The Secret Knowledge

The Secret Knowledge

Yes, my critic brethern. Much the same as "white music" journalists eventually had to suck it up and acknowledge hip-hop as a legit genre, "nerd culture" is now simply part of "culture."

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The "working knowledge" idea is a bit screwy when it comes to comics. My grandmother has a working knowledge of Batman, insofar as she understand the basic beats: Billionaire kid loses his parents to crime, dresses up like a bat to fight crime, including an evil clown and a guy with two faces.

However, she has no idea who Nightwing is, nor can she keep track of a rapidly changing canon that is expanding under multiple authors at this very moment, and is regularly retconned to try and keep things in some semblance of order. A lot of "nerd culture" is like this; you need constant effort across a variety of media to keep abreast of what's going on, rather than seeing a few movies to have a working knowledge of Woody Allen or reading a couple books to get the basics of the Roman Empire.

I hate to be "that guy", Bob, but I have to point out a mistake in your article. Tim Blake Nelson's character Samuel Sterns is actually The Leader in the comics and not The Master. Not trying to be an asshole here, just making sure the facts were straight.

I don't mind being the guy who has to explain certain aspects of a Marvel movie. It feels good to know that my knowledge of comic books is not just another period of misspent youth. However, I'm not gonna be some über snob and act like a pretentious prick about it.

Mr. Q:
I hate to be "that guy", Bob, but I have to point out a mistake in your article. Tim Blake Nelson's character Samuel Sterns is actually The Leader in the comics and not The Master. Not trying to be an asshole here, just making sure the facts were straight.

I was going to point that out, but then I realized that, given the subject matter, he could easily have done that on purpose just to mess with us.

Looks like Bob's, and mine, minds were on Doctor Who - oops! Should be fixed now.

Man, those quote keys must be worn out at this stage.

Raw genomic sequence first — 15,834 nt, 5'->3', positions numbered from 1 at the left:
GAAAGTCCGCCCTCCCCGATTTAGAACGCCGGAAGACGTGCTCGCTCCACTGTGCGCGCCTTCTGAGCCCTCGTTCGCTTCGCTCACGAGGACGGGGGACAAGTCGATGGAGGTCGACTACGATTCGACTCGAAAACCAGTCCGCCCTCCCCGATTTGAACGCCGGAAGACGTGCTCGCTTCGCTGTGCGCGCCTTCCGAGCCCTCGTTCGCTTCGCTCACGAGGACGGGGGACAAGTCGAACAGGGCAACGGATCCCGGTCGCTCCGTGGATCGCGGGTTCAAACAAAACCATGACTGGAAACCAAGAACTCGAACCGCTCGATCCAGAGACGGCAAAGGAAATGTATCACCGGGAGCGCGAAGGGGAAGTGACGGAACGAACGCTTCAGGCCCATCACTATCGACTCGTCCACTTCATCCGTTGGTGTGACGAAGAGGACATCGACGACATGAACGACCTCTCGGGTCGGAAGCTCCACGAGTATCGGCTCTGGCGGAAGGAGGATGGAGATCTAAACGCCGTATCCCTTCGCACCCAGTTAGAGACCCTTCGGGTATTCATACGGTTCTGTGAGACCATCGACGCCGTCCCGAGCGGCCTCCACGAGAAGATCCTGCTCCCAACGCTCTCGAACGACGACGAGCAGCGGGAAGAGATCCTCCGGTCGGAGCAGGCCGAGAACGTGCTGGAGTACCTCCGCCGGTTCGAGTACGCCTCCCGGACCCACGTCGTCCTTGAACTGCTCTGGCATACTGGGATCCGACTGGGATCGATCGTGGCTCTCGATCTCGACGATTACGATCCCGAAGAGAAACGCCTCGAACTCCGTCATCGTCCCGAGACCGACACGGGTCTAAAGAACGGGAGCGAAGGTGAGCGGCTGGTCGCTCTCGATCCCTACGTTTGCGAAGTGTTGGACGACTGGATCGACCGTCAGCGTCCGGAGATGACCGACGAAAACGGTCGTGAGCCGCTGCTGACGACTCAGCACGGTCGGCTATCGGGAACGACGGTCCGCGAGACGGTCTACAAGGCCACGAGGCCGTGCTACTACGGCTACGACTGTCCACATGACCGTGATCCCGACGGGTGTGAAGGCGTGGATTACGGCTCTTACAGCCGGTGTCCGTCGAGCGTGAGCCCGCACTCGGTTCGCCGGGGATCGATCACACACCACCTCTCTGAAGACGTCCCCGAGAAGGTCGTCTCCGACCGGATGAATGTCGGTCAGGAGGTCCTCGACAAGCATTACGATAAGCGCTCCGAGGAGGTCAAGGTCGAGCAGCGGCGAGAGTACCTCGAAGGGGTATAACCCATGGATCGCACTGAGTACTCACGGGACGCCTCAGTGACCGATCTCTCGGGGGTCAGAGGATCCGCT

The thing nowadays is that more than before you can be rendered an expert on any niche part of cinema without having any actual experience of it. Watch a show like "The big picture" or that nostalgia critic stuff and anyone can spout facts and trivia. We can all discuss themes of cinema greats merely by looking up their finset moments on youtube and trawling wikipedia. It's pointless to try and become an expert on the subject because everyone has access to all this info at any time an anyway.

The best reason to learn about a style of cinema is not so the pretty girl with the facial piercings will think you are cute, but because you want to explore a subject for it's own sake. My favorite thing to do is watch a directors works and make notes of things that resonate with me. Later I might pick up a book on them and see how close to the mark I was in my assumptions and find joy in my own foibles.

Cinema discussion is only fun when people are not trying to impress each other or name drop. If a friend of mine has not read Brubaker's run on Captain America, I don't castigate him. I drop over to his house with a stack of books and let him make his own mind up.

Bob I will say this. Having read and watched the background that you have provided for the Marvel universe has made my enjoyment of the moves exponentially better. Seeing how all of the pieces fit together is a meta-dream that am enjoying.

So thank you.

Sylocat:

Mr. Q:
I hate to be "that guy", Bob, but I have to point out a mistake in your article. Tim Blake Nelson's character Samuel Sterns is actually The Leader in the comics and not The Master. Not trying to be an asshole here, just making sure the facts were straight.

I was going to point that out, but then I realized that, given the subject matter, he could easily have done that on purpose just to mess with us.